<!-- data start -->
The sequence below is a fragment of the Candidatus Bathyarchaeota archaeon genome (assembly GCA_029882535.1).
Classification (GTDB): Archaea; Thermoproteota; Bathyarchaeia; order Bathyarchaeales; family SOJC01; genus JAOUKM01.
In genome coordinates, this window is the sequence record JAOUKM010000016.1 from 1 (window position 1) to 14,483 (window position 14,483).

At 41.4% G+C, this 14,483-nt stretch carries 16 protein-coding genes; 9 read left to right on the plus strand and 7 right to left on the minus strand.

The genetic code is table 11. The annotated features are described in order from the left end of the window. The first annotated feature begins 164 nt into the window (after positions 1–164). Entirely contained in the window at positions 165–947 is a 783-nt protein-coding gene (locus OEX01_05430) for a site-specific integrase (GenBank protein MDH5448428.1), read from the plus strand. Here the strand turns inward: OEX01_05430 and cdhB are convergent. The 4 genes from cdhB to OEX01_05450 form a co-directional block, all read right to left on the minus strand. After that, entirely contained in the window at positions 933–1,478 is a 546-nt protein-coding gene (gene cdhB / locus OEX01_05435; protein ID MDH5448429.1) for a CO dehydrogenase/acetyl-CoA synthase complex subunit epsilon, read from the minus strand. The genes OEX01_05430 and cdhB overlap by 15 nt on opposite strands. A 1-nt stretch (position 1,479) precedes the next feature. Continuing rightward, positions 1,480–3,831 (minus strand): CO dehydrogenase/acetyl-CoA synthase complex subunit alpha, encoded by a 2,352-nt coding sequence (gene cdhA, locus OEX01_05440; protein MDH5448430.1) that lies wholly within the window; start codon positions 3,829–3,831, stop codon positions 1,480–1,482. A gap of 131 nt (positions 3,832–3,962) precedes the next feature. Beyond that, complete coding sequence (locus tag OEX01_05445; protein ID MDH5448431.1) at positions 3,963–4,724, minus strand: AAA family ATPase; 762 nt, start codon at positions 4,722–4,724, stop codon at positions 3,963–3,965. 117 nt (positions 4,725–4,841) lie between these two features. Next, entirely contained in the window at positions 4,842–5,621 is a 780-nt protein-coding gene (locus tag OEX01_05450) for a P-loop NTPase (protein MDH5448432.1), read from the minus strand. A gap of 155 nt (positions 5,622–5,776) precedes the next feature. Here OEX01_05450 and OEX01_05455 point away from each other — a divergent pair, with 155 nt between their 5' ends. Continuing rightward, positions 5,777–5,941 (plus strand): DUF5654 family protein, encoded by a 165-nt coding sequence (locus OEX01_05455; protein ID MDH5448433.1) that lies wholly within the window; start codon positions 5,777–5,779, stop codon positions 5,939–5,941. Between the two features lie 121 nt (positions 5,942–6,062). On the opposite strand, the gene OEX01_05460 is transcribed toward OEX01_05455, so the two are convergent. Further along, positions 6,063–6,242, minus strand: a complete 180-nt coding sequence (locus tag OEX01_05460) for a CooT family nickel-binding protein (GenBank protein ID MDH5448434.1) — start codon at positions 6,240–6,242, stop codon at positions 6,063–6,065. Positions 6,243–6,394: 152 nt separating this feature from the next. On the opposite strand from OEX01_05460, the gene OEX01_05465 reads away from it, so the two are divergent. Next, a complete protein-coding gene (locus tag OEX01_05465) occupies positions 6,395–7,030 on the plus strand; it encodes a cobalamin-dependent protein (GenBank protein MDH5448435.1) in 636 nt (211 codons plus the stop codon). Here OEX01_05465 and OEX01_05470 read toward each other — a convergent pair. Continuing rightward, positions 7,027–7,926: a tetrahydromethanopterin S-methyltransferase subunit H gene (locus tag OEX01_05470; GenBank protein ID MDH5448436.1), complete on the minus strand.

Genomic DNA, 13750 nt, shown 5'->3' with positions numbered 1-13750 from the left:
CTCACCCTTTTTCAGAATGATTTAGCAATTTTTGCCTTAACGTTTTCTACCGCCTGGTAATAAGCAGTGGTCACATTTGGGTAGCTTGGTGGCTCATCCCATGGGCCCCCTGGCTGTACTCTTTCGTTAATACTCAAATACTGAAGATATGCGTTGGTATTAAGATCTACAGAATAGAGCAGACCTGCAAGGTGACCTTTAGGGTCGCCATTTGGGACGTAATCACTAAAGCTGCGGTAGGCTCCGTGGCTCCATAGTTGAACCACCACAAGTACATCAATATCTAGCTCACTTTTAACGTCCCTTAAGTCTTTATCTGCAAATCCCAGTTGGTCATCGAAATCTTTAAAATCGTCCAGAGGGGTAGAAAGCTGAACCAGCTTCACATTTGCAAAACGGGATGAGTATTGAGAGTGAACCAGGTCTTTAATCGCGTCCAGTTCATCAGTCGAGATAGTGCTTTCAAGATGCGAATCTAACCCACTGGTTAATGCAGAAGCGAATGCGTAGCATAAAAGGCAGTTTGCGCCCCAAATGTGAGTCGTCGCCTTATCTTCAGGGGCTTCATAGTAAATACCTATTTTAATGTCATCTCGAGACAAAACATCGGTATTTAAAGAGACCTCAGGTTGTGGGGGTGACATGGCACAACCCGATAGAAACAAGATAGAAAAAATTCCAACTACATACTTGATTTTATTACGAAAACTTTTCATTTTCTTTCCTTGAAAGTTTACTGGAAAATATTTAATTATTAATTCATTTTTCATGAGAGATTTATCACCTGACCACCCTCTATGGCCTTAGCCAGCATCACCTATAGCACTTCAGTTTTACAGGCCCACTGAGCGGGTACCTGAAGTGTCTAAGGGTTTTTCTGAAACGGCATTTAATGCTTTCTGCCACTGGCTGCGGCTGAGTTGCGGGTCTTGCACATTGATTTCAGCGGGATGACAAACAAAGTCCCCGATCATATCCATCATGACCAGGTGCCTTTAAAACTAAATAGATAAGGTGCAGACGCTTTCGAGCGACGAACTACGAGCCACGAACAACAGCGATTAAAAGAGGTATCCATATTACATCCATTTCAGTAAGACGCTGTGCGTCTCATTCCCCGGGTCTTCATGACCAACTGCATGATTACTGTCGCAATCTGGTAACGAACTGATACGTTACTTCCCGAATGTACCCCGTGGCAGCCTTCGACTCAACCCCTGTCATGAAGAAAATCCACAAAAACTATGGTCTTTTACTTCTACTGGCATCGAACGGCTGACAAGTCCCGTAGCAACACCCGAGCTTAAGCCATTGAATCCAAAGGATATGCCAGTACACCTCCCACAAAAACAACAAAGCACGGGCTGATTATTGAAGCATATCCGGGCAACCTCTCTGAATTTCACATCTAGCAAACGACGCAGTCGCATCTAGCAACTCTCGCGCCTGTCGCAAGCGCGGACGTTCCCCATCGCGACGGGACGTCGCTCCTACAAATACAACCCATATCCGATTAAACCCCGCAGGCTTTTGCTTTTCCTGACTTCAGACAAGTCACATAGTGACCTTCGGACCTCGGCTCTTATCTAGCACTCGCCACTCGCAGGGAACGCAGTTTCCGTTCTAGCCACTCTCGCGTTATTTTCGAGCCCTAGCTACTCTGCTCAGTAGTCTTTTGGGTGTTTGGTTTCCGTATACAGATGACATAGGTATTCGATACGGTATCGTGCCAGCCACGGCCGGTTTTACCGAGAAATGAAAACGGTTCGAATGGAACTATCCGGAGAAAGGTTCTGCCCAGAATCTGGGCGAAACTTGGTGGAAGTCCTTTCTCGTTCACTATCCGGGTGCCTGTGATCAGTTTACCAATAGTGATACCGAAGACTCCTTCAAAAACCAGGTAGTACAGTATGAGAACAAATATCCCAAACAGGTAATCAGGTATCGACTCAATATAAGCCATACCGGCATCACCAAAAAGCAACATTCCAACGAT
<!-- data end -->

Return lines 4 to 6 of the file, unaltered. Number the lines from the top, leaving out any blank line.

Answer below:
At 41.4% G+C, this 14,483-nt stretch carries 16 protein-coding genes; 9 read left to right on the plus strand and 7 right to left on the minus strand.

The genetic code is table 11. The annotated features are described in order from the left end of the window. The first annotated feature begins 164 nt into the window (after positions 1–164). Entirely contained in the window at positions 165–947 is a 783-nt protein-coding gene (locus OEX01_05430) for a site-specific integrase (GenBank protein MDH5448428.1), read from the plus strand. Here the strand turns inward: OEX01_05430 and cdhB are convergent. The 4 genes from cdhB to OEX01_05450 form a co-directional block, all read right to left on the minus strand. After that, entirely contained in the window at positions 933–1,478 is a 546-nt protein-coding gene (gene cdhB / locus OEX01_05435; protein ID MDH5448429.1) for a CO dehydrogenase/acetyl-CoA synthase complex subunit epsilon, read from the minus strand. The genes OEX01_05430 and cdhB overlap by 15 nt on opposite strands. A 1-nt stretch (position 1,479) precedes the next feature. Continuing rightward, positions 1,480–3,831 (minus strand): CO dehydrogenase/acetyl-CoA synthase complex subunit alpha, encoded by a 2,352-nt coding sequence (gene cdhA, locus OEX01_05440; protein MDH5448430.1) that lies wholly within the window; start codon positions 3,829–3,831, stop codon positions 1,480–1,482. A gap of 131 nt (positions 3,832–3,962) precedes the next feature. Beyond that, complete coding sequence (locus tag OEX01_05445; protein ID MDH5448431.1) at positions 3,963–4,724, minus strand: AAA family ATPase; 762 nt, start codon at positions 4,722–4,724, stop codon at positions 3,963–3,965. 117 nt (positions 4,725–4,841) lie between these two features. Next, entirely contained in the window at positions 4,842–5,621 is a 780-nt protein-coding gene (locus tag OEX01_05450) for a P-loop NTPase (protein MDH5448432.1), read from the minus strand. A gap of 155 nt (positions 5,622–5,776) precedes the next feature. Here OEX01_05450 and OEX01_05455 point away from each other — a divergent pair, with 155 nt between their 5' ends. Continuing rightward, positions 5,777–5,941 (plus strand): DUF5654 family protein, encoded by a 165-nt coding sequence (locus OEX01_05455; protein ID MDH5448433.1) that lies wholly within the window; start codon positions 5,777–5,779, stop codon positions 5,939–5,941. Between the two features lie 121 nt (positions 5,942–6,062). On the opposite strand, the gene OEX01_05460 is transcribed toward OEX01_05455, so the two are convergent. Further along, positions 6,063–6,242, minus strand: a complete 180-nt coding sequence (locus tag OEX01_05460) for a CooT family nickel-binding protein (GenBank protein ID MDH5448434.1) — start codon at positions 6,240–6,242, stop codon at positions 6,063–6,065. Positions 6,243–6,394: 152 nt separating this feature from the next. On the opposite strand from OEX01_05460, the gene OEX01_05465 reads away from it, so the two are divergent. Next, a complete protein-coding gene (locus tag OEX01_05465) occupies positions 6,395–7,030 on the plus strand; it encodes a cobalamin-dependent protein (GenBank protein MDH5448435.1) in 636 nt (211 codons plus the stop codon). Here OEX01_05465 and OEX01_05470 read toward each other — a convergent pair. Continuing rightward, positions 7,027–7,926: a tetrahydromethanopterin S-methyltransferase subunit H gene (locus tag OEX01_05470; GenBank protein ID MDH5448436.1), complete on the minus strand.

Genomic DNA, 13750 nt, shown 5'->3' with positions numbered 1-13750 from the left: